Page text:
A simple thank-you note is a great way to do this.
You might be surprised how deeply people are impacted by a few hand-written lines of recognition. If people know that their work is valued and that you personally appreciate their contribution, they are much more likely to stick with you for the long haul.
When was the last time a project manager, estimator, or worse, a key superintendent or foreman got hired away by your competition?
How did that effect the projects they were working on, not to mention the impact on your succession plan? Many studies show that the cost of losing an employee can range from tens of thousands of dollars to 1.5-2.0x the employee’s annual salary. Over the years, employee turnover can cost you millions of dollars.
Think about how much money and hassle you can save if you pay give more attention to cementing the loyalty of the talented people who are winning, planning, and building your work.
Years ago, I worked for a small office equipment company.
The two partners of the company did the selling, I was in charge of marketing and everyone else was in the service end of the business.
At the end of our first year in business we had a dinner to celebrate our successes. After dinner the owners gave out employee awards. I was recognized as “Marketer of the Year.” The problem? I was the only person in the marketing department.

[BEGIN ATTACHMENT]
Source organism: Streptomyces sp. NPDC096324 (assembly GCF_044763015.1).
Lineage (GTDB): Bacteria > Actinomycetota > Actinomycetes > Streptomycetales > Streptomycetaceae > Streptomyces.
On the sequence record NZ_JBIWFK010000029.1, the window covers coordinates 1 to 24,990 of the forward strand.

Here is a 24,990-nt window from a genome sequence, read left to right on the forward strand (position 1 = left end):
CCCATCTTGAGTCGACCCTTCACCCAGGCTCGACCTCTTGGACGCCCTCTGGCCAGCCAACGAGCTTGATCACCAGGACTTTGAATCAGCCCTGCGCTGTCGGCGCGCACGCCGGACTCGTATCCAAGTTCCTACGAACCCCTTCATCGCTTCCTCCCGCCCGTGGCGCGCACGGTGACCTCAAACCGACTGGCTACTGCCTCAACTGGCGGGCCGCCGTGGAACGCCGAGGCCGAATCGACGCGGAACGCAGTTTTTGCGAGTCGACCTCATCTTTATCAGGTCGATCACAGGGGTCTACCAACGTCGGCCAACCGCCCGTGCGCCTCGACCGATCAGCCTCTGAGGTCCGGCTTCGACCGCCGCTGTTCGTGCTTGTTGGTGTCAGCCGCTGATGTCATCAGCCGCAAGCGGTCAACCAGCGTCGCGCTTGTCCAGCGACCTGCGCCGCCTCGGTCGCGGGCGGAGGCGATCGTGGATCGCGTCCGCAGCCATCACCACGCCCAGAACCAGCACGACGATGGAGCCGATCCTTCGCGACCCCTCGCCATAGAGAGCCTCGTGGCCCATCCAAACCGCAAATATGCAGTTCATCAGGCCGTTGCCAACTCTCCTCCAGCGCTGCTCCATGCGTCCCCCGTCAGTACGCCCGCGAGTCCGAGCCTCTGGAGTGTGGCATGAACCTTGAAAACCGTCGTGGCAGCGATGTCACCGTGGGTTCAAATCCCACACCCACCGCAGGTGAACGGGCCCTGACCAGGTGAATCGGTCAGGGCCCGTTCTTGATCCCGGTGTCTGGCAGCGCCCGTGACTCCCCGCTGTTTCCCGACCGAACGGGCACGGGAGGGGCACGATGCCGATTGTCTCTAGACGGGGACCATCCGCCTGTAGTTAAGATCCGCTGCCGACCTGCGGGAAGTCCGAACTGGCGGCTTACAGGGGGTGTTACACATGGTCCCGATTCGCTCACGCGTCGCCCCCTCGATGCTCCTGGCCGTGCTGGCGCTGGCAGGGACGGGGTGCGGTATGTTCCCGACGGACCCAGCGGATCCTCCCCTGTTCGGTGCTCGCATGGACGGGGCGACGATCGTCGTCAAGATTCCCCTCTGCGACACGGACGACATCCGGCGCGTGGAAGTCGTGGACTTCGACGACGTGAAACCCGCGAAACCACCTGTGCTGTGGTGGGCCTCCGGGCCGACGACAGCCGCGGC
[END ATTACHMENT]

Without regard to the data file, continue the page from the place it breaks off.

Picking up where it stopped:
When it came to showing their appreciation and thanks for the loyalty of their workforce, the owners had good intentions, but their execution was a little thoughtless.
As the company grew, so did their skill as leaders.
We went from four to thirty employees in just a couple of years, and the partners not only worked hard at selling, they focused on retaining in their best employees.
One of them developed the habit of stopping by my office on a Friday afternoon to chat. During our conversation, he would specifically thank me for something I had accomplished during the week.
This personal, specific act of thanks only took him a few minutes, and it was far more meaningful to me than any plaque I ever received.
Key employees not only help you succeed today, they are a vital part of your succession plans.
Operate under the assumption that your competition has targeted your key employees and they are actively trying to lure them away.
Your top leadership priority should be to ensure the long-term commitment of your best people, and stop your rivals from stealing them. Make sure you have identified and addressed any immediate flight risks; commit to mentoring; and take time to thank people for their hard work.
There will always be thieves, and preventing theft is big business.
Jamie Siminoff’s mission of reducing neighborhood theft has paid off handsomely for him. Ring was recently purchased by Amazon for $1 billion.
The energy and time you give to retaining your talented people and fending off your competition’s attempts to snatch them will have massive positive impact on your company now and in the future.
How far along are you in developing a succession plan?
Wherever you are in your journey, it’s helpful to stop and evaluate your progress. I’ve have a FREE short Succession Planning Assessment that you are welcome to take.
It addresses a number of critical areas, and will give you insights into where your plan is strong, and where it could use some improvement.